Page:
A contract cheat sheet can help a project get off to a good start.
“This really is one of the first things I think at the start of a project or when you enter into your contract that is a good idea to know,” said Jeff Scorgie, partner, WeirFoulds LLP.
“We have called it a contract cheat sheet but it’s essentially just an easy-to-use, accessible document or chart that tells you what you need to know about the key aspects of your contract with the relevant section numbers.
“The purpose of it is really so you can easily pull it up, scan through it on an as-needed basis throughout the contract, as opposed to trying to dredge up the entire executed PDF form of the contract with all its attachments.
“Doing this in advance is much easier just so you have it in a single document, you can just pull it up on the fly.”
WeirFoulds LLP held a webinar billed The First Three Months of a Construction Contract on April 6 as part of its Tools for Success series.
The cheat sheet is useful regardless of who you are on a project or what kind of contract it is.
“If you’re a signatory to a contract it’s useful,” Scorgie noted. “It will be larger and smaller depending on the nature of your contract.
“It does apply, in my view, regardless of the type of contract.”
He named 10 potential items to be included in the contract cheat sheet, starting with the process and time limits for changes, claims, time extensions and RFIs.
Notice provisions and default provisions are also important to include.
“Most contracts say that in order for a notice to be effective it has to be delivered to a certain person or a certain address, a certain email address, so include a line item for that,” Scorgie stated.
“If you’re put in default or you have to put the other party in default for a breach of contract what are the steps that have to happen?”
Limitation periods are also key.
“Most contracts nowadays will have or may have some sort of waiver or limitation period built into them,” said Scorgie.
“For example, a contract may say, ‘As of the date you submit your final application for payment you waive all claims against the owner except for the claims that you’ve already submitted in writing.’ Again, that’s something you’re going to want to pull out in advance and have ready.”
It’s also good to have proper invoice requirements and payment terms handy, especially since these are relatively new for Ontario.
“Many contracts now have additional requirements that you have to include in your invoices…You really want to make sure that all of your invoices are compliant,” Scorgie noted.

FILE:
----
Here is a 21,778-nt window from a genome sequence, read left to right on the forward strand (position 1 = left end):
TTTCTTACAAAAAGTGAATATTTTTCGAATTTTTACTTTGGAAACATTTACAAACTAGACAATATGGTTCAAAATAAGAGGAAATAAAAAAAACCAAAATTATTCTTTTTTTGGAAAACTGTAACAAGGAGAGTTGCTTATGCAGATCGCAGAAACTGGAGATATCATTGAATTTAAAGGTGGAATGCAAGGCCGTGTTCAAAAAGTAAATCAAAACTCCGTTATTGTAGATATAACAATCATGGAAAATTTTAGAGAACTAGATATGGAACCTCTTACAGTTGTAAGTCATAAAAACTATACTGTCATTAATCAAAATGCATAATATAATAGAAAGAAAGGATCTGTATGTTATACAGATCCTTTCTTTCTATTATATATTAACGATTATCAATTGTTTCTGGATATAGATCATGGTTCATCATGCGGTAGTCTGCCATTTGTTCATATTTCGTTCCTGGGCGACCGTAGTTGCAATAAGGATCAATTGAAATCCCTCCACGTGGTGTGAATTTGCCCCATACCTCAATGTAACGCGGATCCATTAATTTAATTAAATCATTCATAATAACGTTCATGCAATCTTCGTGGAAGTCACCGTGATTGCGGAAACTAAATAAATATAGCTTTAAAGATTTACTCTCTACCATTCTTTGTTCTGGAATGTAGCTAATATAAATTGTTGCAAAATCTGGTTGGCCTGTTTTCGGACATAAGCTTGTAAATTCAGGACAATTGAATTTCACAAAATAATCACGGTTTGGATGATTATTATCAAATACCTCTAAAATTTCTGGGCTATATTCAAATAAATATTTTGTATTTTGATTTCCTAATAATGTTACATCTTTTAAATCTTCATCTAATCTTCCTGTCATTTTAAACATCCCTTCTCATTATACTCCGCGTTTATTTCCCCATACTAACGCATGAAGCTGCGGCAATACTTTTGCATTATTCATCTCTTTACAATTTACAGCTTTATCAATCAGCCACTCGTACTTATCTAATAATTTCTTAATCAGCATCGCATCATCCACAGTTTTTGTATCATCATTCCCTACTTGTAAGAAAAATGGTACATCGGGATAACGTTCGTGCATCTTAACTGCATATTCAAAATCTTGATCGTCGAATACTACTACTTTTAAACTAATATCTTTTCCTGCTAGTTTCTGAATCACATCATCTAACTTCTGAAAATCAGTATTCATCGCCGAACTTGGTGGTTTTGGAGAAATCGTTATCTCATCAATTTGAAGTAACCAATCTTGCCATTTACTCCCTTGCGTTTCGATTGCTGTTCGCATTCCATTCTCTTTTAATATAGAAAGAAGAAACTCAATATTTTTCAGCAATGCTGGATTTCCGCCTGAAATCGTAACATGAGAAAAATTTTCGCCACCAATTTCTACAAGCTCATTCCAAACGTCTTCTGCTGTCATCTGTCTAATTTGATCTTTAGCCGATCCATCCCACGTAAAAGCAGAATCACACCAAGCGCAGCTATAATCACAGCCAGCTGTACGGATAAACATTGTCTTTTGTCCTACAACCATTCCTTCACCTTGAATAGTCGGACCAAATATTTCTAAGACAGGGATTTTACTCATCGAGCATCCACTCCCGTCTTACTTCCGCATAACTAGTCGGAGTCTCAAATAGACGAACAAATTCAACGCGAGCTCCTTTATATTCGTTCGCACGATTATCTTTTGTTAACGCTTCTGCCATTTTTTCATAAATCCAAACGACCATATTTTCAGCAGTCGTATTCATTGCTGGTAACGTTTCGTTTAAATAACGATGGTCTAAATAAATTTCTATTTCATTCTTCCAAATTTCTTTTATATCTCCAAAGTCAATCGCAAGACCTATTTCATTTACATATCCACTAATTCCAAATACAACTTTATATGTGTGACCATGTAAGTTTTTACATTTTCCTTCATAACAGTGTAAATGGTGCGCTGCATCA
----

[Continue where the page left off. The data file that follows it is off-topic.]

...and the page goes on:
Along with that are the forms that need to be submitted under the Construction Act and any non-standard terms that are unique about the contract.
Bree Krul, manager of commercial risk with PCL Constructors Canada Inc., said everyone who is a signatory needs to know the contract.
“The bottom line is know your contract and have a transparent conversation at the beginning of the contract. I find it’s helpful throughout the build,” said Krul. “If you don’t know your contract then you are not going to have a fulsome understanding of the different requirements.
“During the tender process you negotiate with the owner or with the general or with the subtrades, but this is the time that now that the contract has been signed everyone is obligated to what is written in black and white.
“This is the time to have the discussions and the come-to-Jesus talks while the relationship is still good.
“It’s new, everyone is happy go lucky with each other, everyone is excited to start this contract, this project.”
It’s also helpful if members of the support team like the contract managers and project accountants know their counterpart with the owner or sub, she noted.
“If there is an issue they can reach out to that other individual, garner a relationship so that it’s easier to discuss potential issues,” she said.
“When the project team gets…into the contractual disputes or payment disputes that’s when I see the degradation of the relationship start to happen.
“If we let our project teams just build and maintain the building and the relationship with their counterparts onsite, boots on the ground, let the support team at head office or wherever deal with the other non-building issues. I find that can really maintain a relationship between the parties.”
Follow the author on Twitter @DCN_Angela